There is no successful nature conservation without the participation of private landowners. Cooperation among all stakeholders is key. That is why there is the LIFE European Network for Private Land Conservation (LIFE ENPLC) project, which organizes training courses for landowners, community members, and conservationists to learn from each other. These training courses illustrate how nature conservation non-governmental organizations (NGOs), individual private landowners, and communities can cooperate locally to protect nature.
Participants look at spring flowing into a river that occasionally threatens a private estate. Credit: Valérie Vandenabeele
On March 8, Natuurpunt hosted a wetlands-focused conservation training that convened an international learning cohort in Aalst, Belgium. The training was the third in a series of classes led by Eurosite and attracted 19 participants from Belgium, France, and the Netherlands. Participants hailed from diverse backgrounds, representing private landowners, nature specialists, governments, nature NGOs, and businesspeople.
The training started with an introduction to wetland conservation projects where the involved stakeholders shared their views with short presentations, opening the discussion to exchange ideas and network during lunch. In the afternoon, the participants took a field trip to see the wetland in Aalst that is currently under construction. The site visit led to lively discussions and illustrated the need for cooperation among a diverse set of actors to enable conservation and restoration projects.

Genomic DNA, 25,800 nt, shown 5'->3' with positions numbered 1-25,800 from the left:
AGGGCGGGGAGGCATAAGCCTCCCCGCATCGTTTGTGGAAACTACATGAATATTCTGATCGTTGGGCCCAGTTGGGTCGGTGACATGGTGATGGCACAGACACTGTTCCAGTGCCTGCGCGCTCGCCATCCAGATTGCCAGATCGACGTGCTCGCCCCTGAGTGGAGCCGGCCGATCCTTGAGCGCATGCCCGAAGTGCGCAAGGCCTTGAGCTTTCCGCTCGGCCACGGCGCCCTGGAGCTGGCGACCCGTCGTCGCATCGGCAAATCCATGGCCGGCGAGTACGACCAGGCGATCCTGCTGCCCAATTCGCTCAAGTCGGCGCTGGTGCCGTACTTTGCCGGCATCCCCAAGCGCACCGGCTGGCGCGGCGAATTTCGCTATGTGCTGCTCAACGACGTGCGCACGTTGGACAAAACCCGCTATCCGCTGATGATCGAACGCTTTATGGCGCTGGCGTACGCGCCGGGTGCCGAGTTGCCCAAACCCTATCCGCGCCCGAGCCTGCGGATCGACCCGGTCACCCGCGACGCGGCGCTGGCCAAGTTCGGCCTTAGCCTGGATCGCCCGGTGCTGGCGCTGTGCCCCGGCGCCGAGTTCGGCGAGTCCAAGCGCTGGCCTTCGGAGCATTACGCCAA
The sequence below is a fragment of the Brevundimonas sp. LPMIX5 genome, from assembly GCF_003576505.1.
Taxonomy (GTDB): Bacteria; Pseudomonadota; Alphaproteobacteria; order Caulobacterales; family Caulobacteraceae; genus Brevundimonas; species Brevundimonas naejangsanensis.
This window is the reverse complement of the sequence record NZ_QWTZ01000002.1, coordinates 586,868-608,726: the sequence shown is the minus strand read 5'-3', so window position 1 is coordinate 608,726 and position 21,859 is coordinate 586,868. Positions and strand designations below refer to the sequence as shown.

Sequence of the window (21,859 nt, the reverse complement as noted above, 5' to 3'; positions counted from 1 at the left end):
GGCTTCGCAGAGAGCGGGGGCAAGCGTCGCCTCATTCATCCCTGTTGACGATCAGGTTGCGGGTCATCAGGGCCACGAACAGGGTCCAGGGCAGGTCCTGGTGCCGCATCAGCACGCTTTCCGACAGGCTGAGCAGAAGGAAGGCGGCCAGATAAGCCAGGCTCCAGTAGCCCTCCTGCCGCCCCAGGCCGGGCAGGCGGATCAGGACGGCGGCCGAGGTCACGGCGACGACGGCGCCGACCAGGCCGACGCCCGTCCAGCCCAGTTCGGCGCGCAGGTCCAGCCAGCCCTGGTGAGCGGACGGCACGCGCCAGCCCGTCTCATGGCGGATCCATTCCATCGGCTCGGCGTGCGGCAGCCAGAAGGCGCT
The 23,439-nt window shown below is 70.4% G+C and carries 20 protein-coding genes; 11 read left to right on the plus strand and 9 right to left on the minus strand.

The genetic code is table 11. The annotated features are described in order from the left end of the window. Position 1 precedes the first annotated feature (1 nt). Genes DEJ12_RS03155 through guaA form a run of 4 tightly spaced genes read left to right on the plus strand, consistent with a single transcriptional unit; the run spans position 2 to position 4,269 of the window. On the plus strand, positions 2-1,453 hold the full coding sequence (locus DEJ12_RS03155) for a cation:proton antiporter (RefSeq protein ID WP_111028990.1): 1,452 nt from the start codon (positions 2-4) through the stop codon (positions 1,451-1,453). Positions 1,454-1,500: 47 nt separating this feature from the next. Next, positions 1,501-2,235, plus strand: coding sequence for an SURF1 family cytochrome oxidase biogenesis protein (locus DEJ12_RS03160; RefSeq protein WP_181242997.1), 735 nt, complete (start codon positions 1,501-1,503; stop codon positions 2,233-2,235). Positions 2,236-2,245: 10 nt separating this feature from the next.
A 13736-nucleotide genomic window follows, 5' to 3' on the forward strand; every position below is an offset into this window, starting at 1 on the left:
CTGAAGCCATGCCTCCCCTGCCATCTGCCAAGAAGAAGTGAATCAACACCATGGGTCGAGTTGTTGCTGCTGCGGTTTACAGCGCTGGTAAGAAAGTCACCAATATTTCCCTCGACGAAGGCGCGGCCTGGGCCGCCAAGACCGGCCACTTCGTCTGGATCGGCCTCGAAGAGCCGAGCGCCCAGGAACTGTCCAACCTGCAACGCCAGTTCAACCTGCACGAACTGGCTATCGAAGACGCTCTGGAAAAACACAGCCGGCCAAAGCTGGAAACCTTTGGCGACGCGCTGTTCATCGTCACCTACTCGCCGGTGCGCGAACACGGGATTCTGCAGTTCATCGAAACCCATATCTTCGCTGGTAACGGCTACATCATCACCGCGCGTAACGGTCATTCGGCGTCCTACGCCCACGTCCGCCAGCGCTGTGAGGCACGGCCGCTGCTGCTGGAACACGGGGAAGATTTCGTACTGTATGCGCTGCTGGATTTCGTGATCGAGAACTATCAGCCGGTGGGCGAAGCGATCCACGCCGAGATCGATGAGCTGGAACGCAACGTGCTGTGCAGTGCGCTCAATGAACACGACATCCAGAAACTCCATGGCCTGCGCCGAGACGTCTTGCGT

Castle Schotte threatens to flood. Heavy pumps have to be used to remove the water. Credit: Koen Baten
In this case, three main players came together to facilitate the wetland restoration. Conservationist representatives from Natuurpunt—which is responsible for implementing the conservation measures on the ground— worked closely with a landowner whose castle was at risk of flooding and a community representative from the city of Aalst.
Each stakeholder has much to gain from the restoration. When finished, the project aims to prevent flooding of the landowner’s land. The restored habitat will also provide a cooling effect and healthy air for the city of Aalst and otherwise improve the local environment by delivering essential water retention in hot summers; creating valuable habitats for local biodiversity; and, when successfully rewetted, playing a crucial role in the community’s fight against climate warming.
The first two trainings in the series focused on pollinators in the Netherlands and Economic incentives for private land conservation in Romania. The final course in this series will be hosted later this year in partnership with the Nature Conservancy and will focus on fire management in Spain.
The training course started with a theoretical session in the morning.